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Guidelines mandate social media influencers to make clear disclosures on endorsements

The Union Government has released guidelines requiring celebrities and virtual influencers to specify prominent and clear disclosures in their endorsements, attracting legal action on violation.


ON January 20, according to a press note issued by the Press Information Bureau (PIB), the Department of Consumer Affairs under the Union Ministry of Consumer Affairs, Food and Public Distribution released endorsement guidelines for celebrities and social media influencers, who have access to an audience and can influence their purchasing decisions or opinions, mandating clear disclosures of their material interest.

The guidelines were released in accordance with the Consumer Protection Act, 2019, to protect consumers from unfair trade practices and misleading advertisements. According to Section 21 of the Consumer Protection Act, the Central Consumer Protection Authority can direct the discontinuance of such an advertisement by an endorser.

The authority can impose a penalty to the extent of ten lakh rupees on manufacturers, advertisers and endorsers, and up to fifty lakh rupees for subsequent offences, against false and misleading advertisements. Further, the Act provides that the endorser can be prohibited from endorsing any product or service for up to one year, which can extend up to three years for every subsequent contravention.

According to PIB’s press note, the guidelines, titled ‘Endorsement Know-hows — for celebrities, influences and virtual influencers on social media platforms’, require a celebrity, influencer or virtual influencer to disclose any material connection with the advertiser, including benefits and incentives, as well as monetary or other compensation. It mandates that the disclosures must be prominent, clear and ‘extremely hard to miss’ in the endorsements. The press note clarifies that the endorsements must be in simple and clear language, encouraging the use of terms such as ‘advertisement’, ‘sponsored’, or ‘paid promotion’.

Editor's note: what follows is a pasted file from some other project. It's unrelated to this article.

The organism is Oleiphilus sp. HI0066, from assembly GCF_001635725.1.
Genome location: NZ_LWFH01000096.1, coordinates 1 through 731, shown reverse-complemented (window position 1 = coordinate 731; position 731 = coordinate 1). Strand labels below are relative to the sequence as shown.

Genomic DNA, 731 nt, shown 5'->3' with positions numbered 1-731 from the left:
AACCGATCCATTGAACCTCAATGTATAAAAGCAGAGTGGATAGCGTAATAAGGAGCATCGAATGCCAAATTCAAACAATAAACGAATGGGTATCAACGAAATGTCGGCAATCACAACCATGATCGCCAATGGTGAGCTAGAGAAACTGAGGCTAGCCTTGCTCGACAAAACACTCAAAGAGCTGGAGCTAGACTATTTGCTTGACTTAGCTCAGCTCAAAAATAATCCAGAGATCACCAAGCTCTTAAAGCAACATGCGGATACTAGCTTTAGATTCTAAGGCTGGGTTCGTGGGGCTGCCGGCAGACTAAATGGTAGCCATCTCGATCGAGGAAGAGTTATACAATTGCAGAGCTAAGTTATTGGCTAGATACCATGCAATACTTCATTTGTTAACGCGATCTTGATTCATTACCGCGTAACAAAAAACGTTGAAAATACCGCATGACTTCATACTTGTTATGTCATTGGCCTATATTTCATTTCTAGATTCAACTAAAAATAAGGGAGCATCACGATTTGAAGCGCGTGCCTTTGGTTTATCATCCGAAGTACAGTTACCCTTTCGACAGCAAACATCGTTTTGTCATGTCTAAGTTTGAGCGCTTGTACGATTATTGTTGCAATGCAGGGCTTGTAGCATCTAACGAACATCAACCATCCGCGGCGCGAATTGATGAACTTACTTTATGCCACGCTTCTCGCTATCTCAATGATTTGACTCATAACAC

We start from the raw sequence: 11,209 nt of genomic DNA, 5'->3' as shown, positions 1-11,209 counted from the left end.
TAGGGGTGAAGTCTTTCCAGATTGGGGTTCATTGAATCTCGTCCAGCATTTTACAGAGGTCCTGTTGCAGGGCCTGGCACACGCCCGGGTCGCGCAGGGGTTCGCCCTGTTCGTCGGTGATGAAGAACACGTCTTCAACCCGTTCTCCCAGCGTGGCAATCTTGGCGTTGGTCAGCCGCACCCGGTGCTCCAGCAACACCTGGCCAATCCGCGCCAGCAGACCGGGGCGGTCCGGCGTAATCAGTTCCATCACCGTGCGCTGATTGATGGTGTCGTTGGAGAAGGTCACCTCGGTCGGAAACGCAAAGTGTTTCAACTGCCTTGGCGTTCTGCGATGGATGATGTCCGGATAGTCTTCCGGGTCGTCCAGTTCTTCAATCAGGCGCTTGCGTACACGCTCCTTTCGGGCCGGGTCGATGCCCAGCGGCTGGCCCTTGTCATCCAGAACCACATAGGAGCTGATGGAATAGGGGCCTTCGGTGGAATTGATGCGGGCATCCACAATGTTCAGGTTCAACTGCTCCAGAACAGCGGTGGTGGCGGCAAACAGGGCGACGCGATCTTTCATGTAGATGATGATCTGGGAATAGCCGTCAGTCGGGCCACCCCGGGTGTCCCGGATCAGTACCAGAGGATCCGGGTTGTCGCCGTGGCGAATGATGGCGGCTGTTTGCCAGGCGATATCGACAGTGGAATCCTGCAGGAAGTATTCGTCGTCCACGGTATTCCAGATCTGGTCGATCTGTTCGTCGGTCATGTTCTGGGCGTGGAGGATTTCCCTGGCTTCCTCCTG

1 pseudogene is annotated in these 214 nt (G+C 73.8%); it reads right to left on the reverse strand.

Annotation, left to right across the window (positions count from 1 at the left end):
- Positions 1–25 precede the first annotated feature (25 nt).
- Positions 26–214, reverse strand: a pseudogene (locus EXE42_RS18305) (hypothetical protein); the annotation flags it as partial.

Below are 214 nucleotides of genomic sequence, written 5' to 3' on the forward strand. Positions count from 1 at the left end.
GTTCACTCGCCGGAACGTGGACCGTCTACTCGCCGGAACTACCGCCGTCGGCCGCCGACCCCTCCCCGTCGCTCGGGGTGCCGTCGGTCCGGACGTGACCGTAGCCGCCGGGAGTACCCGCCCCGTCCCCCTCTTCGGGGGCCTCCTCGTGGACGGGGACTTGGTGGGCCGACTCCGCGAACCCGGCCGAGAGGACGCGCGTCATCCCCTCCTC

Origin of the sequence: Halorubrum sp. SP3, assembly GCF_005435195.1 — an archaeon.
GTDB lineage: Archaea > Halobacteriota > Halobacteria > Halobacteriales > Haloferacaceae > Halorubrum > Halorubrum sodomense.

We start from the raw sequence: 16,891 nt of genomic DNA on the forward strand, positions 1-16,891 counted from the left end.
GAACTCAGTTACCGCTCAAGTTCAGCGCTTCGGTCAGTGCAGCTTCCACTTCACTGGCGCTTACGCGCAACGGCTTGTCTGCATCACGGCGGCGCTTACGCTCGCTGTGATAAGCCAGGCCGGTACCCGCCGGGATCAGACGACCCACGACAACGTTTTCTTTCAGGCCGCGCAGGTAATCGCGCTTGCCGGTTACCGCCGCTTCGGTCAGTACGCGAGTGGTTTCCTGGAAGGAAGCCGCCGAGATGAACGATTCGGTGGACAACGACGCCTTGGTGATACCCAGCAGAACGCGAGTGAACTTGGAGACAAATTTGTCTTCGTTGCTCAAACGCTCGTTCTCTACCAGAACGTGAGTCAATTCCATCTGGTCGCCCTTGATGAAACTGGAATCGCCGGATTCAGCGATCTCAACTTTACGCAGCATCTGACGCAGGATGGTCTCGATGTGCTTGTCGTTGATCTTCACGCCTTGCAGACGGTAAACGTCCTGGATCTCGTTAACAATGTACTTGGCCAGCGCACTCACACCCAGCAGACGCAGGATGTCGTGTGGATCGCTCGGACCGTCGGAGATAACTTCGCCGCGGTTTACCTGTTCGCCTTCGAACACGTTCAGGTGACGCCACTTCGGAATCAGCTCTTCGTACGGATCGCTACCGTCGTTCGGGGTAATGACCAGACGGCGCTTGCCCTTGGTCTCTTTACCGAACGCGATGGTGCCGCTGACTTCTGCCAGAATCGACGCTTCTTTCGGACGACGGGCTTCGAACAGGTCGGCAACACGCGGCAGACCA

Under the guidelines, the product and service must have been actually used or experienced by the endorser, the press note mentions. It further necessitates due diligence by influencers.

The press note states that Rohit Kumar Singh, Secretary, Department of Consumer Affairs, released the guidelines to address the needs of the growing digital world, particularly where advertisements are not restricted to traditional media such as print, television or radio. “With the increasing reach of digital platforms and social media, such as Facebook, Twitter and Instagram, there has been a rise in the influence of virtual influencers, in addition to celebrities and social media influencers. This has led to an increased risk of consumers being misled by advertisements and unfair trade practices by these individuals on social media platforms,” the press note added.

On the purpose of releasing the guidelines, the press note explains that it aims to ensure that influencers on social media platforms are restrained from misleading their audiences when endorsing products or services and to further ensure compliance with the Consumer Protection Act and its rules and guidelines.

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